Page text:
Prior to US entry to World War I, The Nation was firmly against American involvement, to the point of being accused of pro-German sentiment (its owner and soon-to-be editor, Oswald Garrison Villard, was of German stock). Among other things, the magazine emphasized that it was the German government that was the belligerent power, not the German people. The sinking of the Lusitania made The Nation’s position more difficult, as evidenced by the following editorial note from May 13, 1915. The Lusitania was a passenger ship, but it has now been conclusively proven that the Lusitania was carrying munitions when it came under attack by a German submarine off the coast of Ireland.
It really seemed impossible that the German rulers had left for themselves a climax in deeds fitted to shock the civilized world, and to bring upon them the abhorrence of all humane people, but they had, and they have now attained it. Solemn treaties made scraps of paper; Belgium trampled into bloody mire; Louvain followed by Rheims; asphyxiating gases—it seemed hard to make that atrocious record blacker, but it has been done. As if the ruthless militarists now in control of the German Government were desirous of depriving their country, at one stroke, of every remaining shred of sympathy in neutral lands, they devised this crime of slaughtering the innocents so as to outstrip in hideousness all that had gone before, or that it entered into the imagination of man to conceive. The worst enemy of Germany could not have inflicted a blow upon her so destructive to her repute or to her hopes. The torpedo that sank the Lusitania also sank Germany in the opinion of mankind.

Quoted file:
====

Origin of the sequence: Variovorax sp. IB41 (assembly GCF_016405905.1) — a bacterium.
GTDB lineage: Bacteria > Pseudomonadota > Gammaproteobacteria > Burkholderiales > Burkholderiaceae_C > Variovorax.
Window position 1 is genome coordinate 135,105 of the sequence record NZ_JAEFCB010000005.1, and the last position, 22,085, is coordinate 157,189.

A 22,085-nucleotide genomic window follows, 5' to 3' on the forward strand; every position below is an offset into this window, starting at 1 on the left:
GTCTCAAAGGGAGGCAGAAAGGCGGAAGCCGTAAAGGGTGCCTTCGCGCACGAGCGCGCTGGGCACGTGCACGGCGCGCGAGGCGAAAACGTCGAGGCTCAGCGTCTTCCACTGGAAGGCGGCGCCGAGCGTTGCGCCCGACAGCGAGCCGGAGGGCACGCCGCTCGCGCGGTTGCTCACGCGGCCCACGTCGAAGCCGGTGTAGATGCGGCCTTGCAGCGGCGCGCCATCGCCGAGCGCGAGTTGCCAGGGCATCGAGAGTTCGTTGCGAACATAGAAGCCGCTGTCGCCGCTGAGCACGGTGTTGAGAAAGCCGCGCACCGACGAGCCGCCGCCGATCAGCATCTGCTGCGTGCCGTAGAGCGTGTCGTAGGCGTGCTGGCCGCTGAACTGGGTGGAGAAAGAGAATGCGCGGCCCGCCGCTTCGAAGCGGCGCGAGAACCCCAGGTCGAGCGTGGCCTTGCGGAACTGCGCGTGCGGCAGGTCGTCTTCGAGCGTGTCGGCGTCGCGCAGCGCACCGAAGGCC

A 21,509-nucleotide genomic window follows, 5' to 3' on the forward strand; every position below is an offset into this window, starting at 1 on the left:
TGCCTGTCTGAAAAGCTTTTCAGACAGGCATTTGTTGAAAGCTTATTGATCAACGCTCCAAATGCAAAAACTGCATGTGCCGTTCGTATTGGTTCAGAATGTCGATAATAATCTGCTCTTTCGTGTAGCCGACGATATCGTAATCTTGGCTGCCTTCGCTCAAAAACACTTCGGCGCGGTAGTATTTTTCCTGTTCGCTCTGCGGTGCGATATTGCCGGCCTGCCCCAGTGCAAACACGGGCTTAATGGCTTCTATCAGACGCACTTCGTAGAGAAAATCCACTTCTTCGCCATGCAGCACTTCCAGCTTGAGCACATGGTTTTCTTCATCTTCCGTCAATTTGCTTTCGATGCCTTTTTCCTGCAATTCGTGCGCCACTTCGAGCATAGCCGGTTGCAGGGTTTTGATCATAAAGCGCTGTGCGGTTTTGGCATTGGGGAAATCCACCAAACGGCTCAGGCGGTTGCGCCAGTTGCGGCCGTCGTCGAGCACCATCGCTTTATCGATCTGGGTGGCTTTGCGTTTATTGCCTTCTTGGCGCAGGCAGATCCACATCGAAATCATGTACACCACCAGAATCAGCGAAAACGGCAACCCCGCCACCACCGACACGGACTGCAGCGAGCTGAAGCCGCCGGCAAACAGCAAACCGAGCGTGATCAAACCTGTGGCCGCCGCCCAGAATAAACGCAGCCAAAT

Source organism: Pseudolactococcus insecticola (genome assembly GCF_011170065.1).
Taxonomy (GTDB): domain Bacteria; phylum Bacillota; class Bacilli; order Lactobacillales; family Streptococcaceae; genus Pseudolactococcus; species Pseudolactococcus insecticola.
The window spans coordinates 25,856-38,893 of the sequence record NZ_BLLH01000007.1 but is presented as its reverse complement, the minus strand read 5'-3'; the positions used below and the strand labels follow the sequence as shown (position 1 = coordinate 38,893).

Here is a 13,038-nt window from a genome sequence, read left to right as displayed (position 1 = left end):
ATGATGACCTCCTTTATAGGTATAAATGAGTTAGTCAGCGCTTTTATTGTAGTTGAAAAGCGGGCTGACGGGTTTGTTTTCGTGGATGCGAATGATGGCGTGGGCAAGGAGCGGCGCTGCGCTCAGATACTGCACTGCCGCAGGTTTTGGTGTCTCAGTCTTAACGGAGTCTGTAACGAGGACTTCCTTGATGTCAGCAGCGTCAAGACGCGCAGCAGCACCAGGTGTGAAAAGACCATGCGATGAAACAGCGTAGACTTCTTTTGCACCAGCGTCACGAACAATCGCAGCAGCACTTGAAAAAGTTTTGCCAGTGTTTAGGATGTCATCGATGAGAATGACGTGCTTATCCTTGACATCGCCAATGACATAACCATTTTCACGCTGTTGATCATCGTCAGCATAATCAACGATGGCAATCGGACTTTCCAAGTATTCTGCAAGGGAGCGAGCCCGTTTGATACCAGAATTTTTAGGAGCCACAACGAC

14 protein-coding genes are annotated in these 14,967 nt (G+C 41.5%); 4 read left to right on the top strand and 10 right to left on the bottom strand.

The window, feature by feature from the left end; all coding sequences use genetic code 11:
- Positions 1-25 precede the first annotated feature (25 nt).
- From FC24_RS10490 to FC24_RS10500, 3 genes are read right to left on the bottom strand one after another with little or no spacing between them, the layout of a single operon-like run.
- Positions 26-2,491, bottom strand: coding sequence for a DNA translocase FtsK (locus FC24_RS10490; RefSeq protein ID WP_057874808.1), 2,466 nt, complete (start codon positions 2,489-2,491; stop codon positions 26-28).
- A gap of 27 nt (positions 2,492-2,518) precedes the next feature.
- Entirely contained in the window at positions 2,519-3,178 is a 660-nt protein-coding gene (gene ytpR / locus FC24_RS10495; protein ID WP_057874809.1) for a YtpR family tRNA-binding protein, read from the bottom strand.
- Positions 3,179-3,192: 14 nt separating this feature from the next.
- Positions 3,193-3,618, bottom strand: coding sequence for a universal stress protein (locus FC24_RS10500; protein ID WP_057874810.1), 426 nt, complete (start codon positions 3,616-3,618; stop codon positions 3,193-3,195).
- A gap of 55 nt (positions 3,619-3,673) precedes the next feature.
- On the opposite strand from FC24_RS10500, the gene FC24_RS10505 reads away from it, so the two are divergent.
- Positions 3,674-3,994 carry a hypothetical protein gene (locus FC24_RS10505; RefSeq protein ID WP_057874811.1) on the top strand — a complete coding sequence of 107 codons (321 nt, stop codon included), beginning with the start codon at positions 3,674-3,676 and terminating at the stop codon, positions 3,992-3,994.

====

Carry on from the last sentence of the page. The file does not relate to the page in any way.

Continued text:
To mark The Nation’s 150th anniversary, every morning this year The Almanac will highlight something that happened that day in history and how The Nation covered it. Get The Almanac every day (or every week) by signing up to the e-mail newsletter.